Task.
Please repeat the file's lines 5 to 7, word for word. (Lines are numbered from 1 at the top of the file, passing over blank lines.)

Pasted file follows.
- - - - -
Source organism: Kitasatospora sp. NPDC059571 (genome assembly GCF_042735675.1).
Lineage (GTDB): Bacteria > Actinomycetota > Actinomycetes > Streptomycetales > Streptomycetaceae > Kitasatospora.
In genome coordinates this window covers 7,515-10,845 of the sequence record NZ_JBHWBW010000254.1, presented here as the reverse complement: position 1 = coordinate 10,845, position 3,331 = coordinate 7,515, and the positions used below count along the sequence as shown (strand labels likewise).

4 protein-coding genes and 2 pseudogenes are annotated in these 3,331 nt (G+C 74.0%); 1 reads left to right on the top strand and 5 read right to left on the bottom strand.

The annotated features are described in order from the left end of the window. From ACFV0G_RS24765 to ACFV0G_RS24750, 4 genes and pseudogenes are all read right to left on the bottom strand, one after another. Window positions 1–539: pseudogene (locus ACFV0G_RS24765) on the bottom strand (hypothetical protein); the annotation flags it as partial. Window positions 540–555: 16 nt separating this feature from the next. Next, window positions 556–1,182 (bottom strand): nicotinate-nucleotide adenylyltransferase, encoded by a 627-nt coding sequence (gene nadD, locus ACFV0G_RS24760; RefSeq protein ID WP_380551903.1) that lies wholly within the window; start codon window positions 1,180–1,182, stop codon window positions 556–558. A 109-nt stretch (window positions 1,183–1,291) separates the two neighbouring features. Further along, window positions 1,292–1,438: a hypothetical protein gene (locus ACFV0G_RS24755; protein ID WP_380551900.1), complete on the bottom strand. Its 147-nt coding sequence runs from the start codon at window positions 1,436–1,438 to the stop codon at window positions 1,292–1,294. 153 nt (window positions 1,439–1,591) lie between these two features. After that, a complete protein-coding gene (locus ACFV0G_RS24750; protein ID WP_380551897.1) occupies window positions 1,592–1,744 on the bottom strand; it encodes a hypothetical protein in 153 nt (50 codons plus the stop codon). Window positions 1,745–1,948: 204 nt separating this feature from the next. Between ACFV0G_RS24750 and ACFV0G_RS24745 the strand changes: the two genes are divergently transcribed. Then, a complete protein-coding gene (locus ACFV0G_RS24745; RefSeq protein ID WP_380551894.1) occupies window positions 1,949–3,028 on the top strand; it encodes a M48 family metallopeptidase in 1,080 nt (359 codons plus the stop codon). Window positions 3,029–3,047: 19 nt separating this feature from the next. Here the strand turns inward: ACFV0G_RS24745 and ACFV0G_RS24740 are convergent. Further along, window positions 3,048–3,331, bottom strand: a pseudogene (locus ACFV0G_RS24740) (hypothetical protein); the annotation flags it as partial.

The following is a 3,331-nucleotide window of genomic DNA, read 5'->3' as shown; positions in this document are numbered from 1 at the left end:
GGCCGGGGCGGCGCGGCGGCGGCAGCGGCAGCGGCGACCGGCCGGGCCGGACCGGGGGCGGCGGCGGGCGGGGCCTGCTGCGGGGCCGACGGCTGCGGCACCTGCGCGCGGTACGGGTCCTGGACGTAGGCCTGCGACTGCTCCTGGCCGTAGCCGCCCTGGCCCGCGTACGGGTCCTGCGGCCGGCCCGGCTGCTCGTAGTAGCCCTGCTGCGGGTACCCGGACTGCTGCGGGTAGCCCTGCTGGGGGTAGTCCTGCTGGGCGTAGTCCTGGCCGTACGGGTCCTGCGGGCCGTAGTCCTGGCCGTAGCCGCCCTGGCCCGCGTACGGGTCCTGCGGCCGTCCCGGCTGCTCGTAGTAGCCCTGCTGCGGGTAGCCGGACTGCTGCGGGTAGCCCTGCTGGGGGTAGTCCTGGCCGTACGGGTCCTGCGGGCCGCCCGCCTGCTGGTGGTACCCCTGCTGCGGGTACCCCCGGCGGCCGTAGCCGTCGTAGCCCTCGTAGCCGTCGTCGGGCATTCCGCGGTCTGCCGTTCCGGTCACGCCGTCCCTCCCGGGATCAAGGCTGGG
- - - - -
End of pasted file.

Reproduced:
The annotated features are described in order from the left end of the window. From ACFV0G_RS24765 to ACFV0G_RS24750, 4 genes and pseudogenes are all read right to left on the bottom strand, one after another. Window positions 1–539: pseudogene (locus ACFV0G_RS24765) on the bottom strand (hypothetical protein); the annotation flags it as partial. Window positions 540–555: 16 nt separating this feature from the next. Next, window positions 556–1,182 (bottom strand): nicotinate-nucleotide adenylyltransferase, encoded by a 627-nt coding sequence (gene nadD, locus ACFV0G_RS24760; RefSeq protein ID WP_380551903.1) that lies wholly within the window; start codon window positions 1,180–1,182, stop codon window positions 556–558. A 109-nt stretch (window positions 1,183–1,291) separates the two neighbouring features. Further along, window positions 1,292–1,438: a hypothetical protein gene (locus ACFV0G_RS24755; protein ID WP_380551900.1), complete on the bottom strand. Its 147-nt coding sequence runs from the start codon at window positions 1,436–1,438 to the stop codon at window positions 1,292–1,294. 153 nt (window positions 1,439–1,591) lie between these two features. After that, a complete protein-coding gene (locus ACFV0G_RS24750; protein ID WP_380551897.1) occupies window positions 1,592–1,744 on the bottom strand; it encodes a hypothetical protein in 153 nt (50 codons plus the stop codon). Window positions 1,745–1,948: 204 nt separating this feature from the next. Between ACFV0G_RS24750 and ACFV0G_RS24745 the strand changes: the two genes are divergently transcribed. Then, a complete protein-coding gene (locus ACFV0G_RS24745; RefSeq protein ID WP_380551894.1) occupies window positions 1,949–3,028 on the top strand; it encodes a M48 family metallopeptidase in 1,080 nt (359 codons plus the stop codon). Window positions 3,029–3,047: 19 nt separating this feature from the next. Here the strand turns inward: ACFV0G_RS24745 and ACFV0G_RS24740 are convergent. Further along, window positions 3,048–3,331, bottom strand: a pseudogene (locus ACFV0G_RS24740) (hypothetical protein); the annotation flags it as partial.

The following is a 3,331-nucleotide window of genomic DNA, read 5'->3' as shown; positions in this document are numbered from 1 at the left end:
GGCCGGGGCGGCGCGGCGGCGGCAGCGGCAGCGGCGACCGGCCGGGCCGGACCGGGGGCGGCGGCGGGCGGGGCCTGCTGCGGGGCCGACGGCTGCGGCACCTGCGCGCGGTACGGGTCCTGGACGTAGGCCTGCGACTGCTCCTGGCCGTAGCCGCCCTGGCCCGCGTACGGGTCCTGCGGCCGGCCCGGCTGCTCGTAGTAGCCCTGCTGCGGGTACCCGGACTGCTGCGGGTAGCCCTGCTGGGGGTAGTCCTGCTGGGCGTAGTCCTGGCCGTACGGGTCCTGCGGGCCGTAGTCCTGGCCGTAGCCGCCCTGGCCCGCGTACGGGTCCTGCGGCCGTCCCGGCTGCTCGTAGTAGCCCTGCTGCGGGTAGCCGGACTGCTGCGGGTAGCCCTGCTGGGGGTAGTCCTGGCCGTACGGGTCCTGCGGGCCGCCCGCCTGCTGGTGGTACCCCTGCTGCGGGTACCCCCGGCGGCCGTAGCCGTCGTAGCCCTCGTAGCCGTCGTCGGGCATTCCGCGGTCTGCCGTTCCGGTCACGCCGTCCCTCCCGGGATCAAGGCTGGG